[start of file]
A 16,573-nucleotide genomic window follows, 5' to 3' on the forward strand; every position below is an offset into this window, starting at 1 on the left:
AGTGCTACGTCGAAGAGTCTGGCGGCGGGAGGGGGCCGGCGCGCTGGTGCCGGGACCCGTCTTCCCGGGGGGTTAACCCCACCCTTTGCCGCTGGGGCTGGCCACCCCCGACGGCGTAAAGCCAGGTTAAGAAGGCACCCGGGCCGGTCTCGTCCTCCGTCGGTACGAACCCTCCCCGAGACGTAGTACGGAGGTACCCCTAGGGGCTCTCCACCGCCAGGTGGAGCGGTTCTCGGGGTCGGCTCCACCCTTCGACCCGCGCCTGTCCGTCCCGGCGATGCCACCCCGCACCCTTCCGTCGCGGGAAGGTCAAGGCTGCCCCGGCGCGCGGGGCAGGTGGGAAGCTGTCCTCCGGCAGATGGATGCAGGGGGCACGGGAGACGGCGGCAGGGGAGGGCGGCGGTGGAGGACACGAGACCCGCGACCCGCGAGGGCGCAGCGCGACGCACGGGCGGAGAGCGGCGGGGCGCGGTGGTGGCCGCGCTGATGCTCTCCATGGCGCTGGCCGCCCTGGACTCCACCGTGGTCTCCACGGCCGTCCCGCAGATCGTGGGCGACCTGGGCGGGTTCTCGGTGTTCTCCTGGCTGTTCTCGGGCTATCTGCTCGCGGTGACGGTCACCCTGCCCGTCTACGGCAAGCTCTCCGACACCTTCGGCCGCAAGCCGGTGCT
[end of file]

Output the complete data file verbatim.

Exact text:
A 16,573-nucleotide genomic window follows, 5' to 3' on the forward strand; every position below is an offset into this window, starting at 1 on the left:
AGTGCTACGTCGAAGAGTCTGGCGGCGGGAGGGGGCCGGCGCGCTGGTGCCGGGACCCGTCTTCCCGGGGGGTTAACCCCACCCTTTGCCGCTGGGGCTGGCCACCCCCGACGGCGTAAAGCCAGGTTAAGAAGGCACCCGGGCCGGTCTCGTCCTCCGTCGGTACGAACCCTCCCCGAGACGTAGTACGGAGGTACCCCTAGGGGCTCTCCACCGCCAGGTGGAGCGGTTCTCGGGGTCGGCTCCACCCTTCGACCCGCGCCTGTCCGTCCCGGCGATGCCACCCCGCACCCTTCCGTCGCGGGAAGGTCAAGGCTGCCCCGGCGCGCGGGGCAGGTGGGAAGCTGTCCTCCGGCAGATGGATGCAGGGGGCACGGGAGACGGCGGCAGGGGAGGGCGGCGGTGGAGGACACGAGACCCGCGACCCGCGAGGGCGCAGCGCGACGCACGGGCGGAGAGCGGCGGGGCGCGGTGGTGGCCGCGCTGATGCTCTCCATGGCGCTGGCCGCCCTGGACTCCACCGTGGTCTCCACGGCCGTCCCGCAGATCGTGGGCGACCTGGGCGGGTTCTCGGTGTTCTCCTGGCTGTTCTCGGGCTATCTGCTCGCGGTGACGGTCACCCTGCCCGTCTACGGCAAGCTCTCCGACACCTTCGGCCGCAAGCCGGTGCT